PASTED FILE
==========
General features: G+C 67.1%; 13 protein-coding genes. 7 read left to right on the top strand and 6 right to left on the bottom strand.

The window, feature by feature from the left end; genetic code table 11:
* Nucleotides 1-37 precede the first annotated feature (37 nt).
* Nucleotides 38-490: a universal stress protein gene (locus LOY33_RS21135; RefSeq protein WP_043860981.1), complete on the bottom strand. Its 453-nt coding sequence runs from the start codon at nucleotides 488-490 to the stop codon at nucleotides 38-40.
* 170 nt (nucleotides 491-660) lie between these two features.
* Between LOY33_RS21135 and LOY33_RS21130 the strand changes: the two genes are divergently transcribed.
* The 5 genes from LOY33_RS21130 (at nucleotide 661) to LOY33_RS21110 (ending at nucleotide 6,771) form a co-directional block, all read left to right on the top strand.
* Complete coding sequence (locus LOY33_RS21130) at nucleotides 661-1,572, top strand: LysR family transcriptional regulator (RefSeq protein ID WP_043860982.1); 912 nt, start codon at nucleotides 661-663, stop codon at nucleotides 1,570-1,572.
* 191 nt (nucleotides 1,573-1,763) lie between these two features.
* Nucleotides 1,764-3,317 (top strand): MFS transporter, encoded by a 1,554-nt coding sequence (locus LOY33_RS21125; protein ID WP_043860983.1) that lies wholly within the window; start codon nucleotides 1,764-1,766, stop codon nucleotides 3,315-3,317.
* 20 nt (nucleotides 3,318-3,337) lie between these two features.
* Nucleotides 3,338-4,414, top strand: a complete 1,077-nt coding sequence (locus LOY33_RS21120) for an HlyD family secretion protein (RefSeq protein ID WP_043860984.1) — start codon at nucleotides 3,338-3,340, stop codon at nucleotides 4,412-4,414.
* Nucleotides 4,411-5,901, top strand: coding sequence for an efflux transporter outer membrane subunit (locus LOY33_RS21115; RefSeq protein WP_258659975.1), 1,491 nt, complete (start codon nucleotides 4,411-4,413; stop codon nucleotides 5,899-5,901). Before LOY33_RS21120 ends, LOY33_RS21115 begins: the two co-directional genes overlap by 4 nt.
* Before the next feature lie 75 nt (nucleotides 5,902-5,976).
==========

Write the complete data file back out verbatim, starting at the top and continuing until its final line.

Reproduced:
General features: G+C 67.1%; 13 protein-coding genes. 7 read left to right on the top strand and 6 right to left on the bottom strand.

The window, feature by feature from the left end; genetic code table 11:
* Nucleotides 1-37 precede the first annotated feature (37 nt).
* Nucleotides 38-490: a universal stress protein gene (locus LOY33_RS21135; RefSeq protein WP_043860981.1), complete on the bottom strand. Its 453-nt coding sequence runs from the start codon at nucleotides 488-490 to the stop codon at nucleotides 38-40.
* 170 nt (nucleotides 491-660) lie between these two features.
* Between LOY33_RS21135 and LOY33_RS21130 the strand changes: the two genes are divergently transcribed.
* The 5 genes from LOY33_RS21130 (at nucleotide 661) to LOY33_RS21110 (ending at nucleotide 6,771) form a co-directional block, all read left to right on the top strand.
* Complete coding sequence (locus LOY33_RS21130) at nucleotides 661-1,572, top strand: LysR family transcriptional regulator (RefSeq protein ID WP_043860982.1); 912 nt, start codon at nucleotides 661-663, stop codon at nucleotides 1,570-1,572.
* 191 nt (nucleotides 1,573-1,763) lie between these two features.
* Nucleotides 1,764-3,317 (top strand): MFS transporter, encoded by a 1,554-nt coding sequence (locus LOY33_RS21125; protein ID WP_043860983.1) that lies wholly within the window; start codon nucleotides 1,764-1,766, stop codon nucleotides 3,315-3,317.
* 20 nt (nucleotides 3,318-3,337) lie between these two features.
* Nucleotides 3,338-4,414, top strand: a complete 1,077-nt coding sequence (locus LOY33_RS21120) for an HlyD family secretion protein (RefSeq protein ID WP_043860984.1) — start codon at nucleotides 3,338-3,340, stop codon at nucleotides 4,412-4,414.
* Nucleotides 4,411-5,901, top strand: coding sequence for an efflux transporter outer membrane subunit (locus LOY33_RS21115; RefSeq protein WP_258659975.1), 1,491 nt, complete (start codon nucleotides 4,411-4,413; stop codon nucleotides 5,899-5,901). Before LOY33_RS21120 ends, LOY33_RS21115 begins: the two co-directional genes overlap by 4 nt.
* Before the next feature lie 75 nt (nucleotides 5,902-5,976).